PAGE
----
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What Are the Key Ingredients for a Successful Email Workflow?

Katelyn Ahern Digital Project Manager
#Digital Marketing, #Inbound Marketing
Published on May 13, 2014

Email workflows are a great way to automate the marketing funnel. Learn about what you need to do to create a successful workflow.

If you’re looking to deliver the right message, at the right time, to the right audience, a Marketing Automation Platform (MAP) can be an essential tool for keeping your marketing efforts on track. A workflow is a great tool to leverage within an MAP when attempting to fulfill this challenge. An automated email workflow is a series of emails that are crafted for a certain audience based on a specific entry factor that your marketing team will set. These entry factors vary for each workflow depending on the ending goal of the workflow. We will discuss entry factors in more detail below. All the emails in each workflow series are geared toward the list members completing one goal; this varies depending upon your business goals. With these things in mind, let's take a deeper look at the key ingredients for a successful email workflow.

Segmented Lists

Creating segmented email lists is important to make sure you are delivering your message to the right audience. This gives you a smaller, more specific group of people to reach out to. When segmenting your lists for an automated email workflow, you will need to define what activity will give them entry to this list and thus enter them into the workflow. This will ensure that your contacts are receiving the message at the right time. The first email will start when they complete the entry activity, and all subsequent emails will be based off of their personal start date for this workflow rather than a mass-emailing schedule. The entry activity should be a "first-step" that leads them to the ultimate goal.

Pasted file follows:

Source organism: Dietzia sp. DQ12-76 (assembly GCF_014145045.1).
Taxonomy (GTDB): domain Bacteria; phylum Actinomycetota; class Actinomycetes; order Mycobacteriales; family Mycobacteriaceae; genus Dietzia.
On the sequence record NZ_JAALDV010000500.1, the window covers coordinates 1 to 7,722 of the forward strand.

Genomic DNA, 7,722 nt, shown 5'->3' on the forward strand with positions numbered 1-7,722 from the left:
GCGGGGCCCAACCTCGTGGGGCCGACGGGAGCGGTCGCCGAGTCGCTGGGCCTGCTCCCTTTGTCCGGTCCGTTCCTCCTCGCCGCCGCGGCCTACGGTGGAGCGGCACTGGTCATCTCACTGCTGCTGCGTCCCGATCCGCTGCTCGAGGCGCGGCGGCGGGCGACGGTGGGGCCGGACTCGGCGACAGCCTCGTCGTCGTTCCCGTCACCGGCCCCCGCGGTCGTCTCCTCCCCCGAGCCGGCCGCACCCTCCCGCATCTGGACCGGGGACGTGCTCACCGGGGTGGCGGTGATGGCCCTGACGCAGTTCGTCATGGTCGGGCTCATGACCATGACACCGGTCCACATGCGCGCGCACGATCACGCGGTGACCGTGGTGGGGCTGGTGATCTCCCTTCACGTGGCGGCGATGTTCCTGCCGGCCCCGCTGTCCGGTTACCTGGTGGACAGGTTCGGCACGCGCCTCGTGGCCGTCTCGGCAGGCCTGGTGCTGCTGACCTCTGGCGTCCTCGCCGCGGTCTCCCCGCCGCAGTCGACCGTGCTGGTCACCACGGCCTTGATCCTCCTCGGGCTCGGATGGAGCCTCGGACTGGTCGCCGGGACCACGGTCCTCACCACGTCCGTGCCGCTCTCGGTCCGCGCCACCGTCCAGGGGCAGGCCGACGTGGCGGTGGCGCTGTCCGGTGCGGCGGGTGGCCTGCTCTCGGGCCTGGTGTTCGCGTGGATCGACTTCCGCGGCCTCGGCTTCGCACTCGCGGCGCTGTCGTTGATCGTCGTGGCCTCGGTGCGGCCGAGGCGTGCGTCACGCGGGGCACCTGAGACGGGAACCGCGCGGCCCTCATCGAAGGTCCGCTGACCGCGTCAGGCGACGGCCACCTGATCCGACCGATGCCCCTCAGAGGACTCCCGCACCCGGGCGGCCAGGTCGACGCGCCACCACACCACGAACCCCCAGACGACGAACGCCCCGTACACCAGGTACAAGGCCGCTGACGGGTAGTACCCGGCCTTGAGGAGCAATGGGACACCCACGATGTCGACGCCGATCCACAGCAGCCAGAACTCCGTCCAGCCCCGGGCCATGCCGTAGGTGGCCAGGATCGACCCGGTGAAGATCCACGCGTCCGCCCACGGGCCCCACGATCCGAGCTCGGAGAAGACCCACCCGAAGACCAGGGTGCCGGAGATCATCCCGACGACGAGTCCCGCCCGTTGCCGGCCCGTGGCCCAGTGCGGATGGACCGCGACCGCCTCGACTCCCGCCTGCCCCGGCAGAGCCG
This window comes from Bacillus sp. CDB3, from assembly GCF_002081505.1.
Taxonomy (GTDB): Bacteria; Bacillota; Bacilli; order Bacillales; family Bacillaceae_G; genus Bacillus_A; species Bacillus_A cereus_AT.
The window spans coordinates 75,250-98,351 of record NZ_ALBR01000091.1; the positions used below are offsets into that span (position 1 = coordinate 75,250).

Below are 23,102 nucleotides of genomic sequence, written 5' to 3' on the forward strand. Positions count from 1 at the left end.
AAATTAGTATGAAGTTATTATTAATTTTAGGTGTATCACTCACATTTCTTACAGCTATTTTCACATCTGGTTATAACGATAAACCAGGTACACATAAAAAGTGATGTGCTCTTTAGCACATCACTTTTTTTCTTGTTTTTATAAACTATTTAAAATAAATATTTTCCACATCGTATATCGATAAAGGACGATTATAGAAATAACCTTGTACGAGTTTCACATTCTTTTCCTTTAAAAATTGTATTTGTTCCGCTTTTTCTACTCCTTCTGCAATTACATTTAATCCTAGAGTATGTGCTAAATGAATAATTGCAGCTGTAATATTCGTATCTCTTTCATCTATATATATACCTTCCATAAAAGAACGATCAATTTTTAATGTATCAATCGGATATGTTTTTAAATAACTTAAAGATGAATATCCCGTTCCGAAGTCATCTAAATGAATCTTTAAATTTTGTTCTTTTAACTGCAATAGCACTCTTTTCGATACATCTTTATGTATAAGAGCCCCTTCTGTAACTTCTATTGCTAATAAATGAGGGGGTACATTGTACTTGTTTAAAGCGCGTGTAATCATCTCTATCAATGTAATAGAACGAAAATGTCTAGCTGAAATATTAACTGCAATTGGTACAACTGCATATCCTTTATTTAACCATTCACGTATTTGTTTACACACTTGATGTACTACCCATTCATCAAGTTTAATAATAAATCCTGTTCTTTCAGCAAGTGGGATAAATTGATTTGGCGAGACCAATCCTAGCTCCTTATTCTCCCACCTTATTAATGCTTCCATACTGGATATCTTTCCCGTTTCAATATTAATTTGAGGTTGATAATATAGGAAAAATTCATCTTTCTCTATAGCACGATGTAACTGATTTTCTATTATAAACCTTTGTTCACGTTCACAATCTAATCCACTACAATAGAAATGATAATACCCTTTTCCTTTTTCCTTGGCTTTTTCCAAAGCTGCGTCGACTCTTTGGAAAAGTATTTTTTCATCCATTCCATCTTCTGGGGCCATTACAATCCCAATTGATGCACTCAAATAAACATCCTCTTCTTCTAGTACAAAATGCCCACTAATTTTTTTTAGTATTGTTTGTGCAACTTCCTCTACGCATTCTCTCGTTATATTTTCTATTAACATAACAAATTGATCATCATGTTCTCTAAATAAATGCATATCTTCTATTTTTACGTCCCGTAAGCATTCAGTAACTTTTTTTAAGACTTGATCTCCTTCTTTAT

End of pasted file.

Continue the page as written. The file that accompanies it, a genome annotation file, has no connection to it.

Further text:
Ending Goal

Like mentioned above, the entry activity should directly correlate with the ending goal. You also want to make sure that your ending goal is one specific step that audience members can take that can be clearly measured. This ending goal will need to be defined within your MAP in order to take the contact off the list if they complete the ending goal before the workflow is over. There is no reason to continue leading a contact towards a goal that they have already reached.

Example Workflow

For example, you may have the entry factor be that a person has filled out a landing page form for a specific piece of content, but the goal is that they become a Marketing Qualified Lead (MQL). Your company will have to decide what defines a lead as an MQL. For our example, let's say a lead has to convert on three offers relating to a specific topic before they are considered an MQL. Since the entry conversion content was related to this topic, they are 1/3 of the way to the goal, and you will use the workflow to lead them through the rest of the process. You’ll want to make sure that your entry factors are correlated with your ending goal so that you are providing value for your contacts and not just pushing people in a direction they may not be interested in.

Content offers

As you may have noticed, for a workflow to be successful, you will need to already have several content offers that cover a similar topic. It would be best if these pieces of content also correlate with the several stages of the buyer’s journey. It is beneficial to create landing pages for these offers as well, which will track that your contacts have completed each step leading to the ending goal. Also, you can see if they skipped a step but still completed the ending goal, which may help you determine if some steps are unnecessary for your audience.

Specific Value

While you are creating the emails that are automatically sent throughout the workflow, make sure you are crafting these specifically to the contacts in this list. If you find it hard to cater your messaging to this list of contacts, your list may be too broad, which means that you may want to re-assess your entry activity. All of the elements of a workflow should cater to the audience. Keep in mind that the overall goal of workflow is to create the right message, at the right time, for the right audience, and all elements should reflect this.

These elements are a great foundation to creating successful workflows, but there are many other things to factor in to your strategy as well. Stay tuned for more blogs on automated email workflows, or subscribe to the Diagram blog to get the new blogs delivered to you. In the meantime, if you have any questions on workflows, feel free to leave us a comment or get in touch with a Marketing Specialist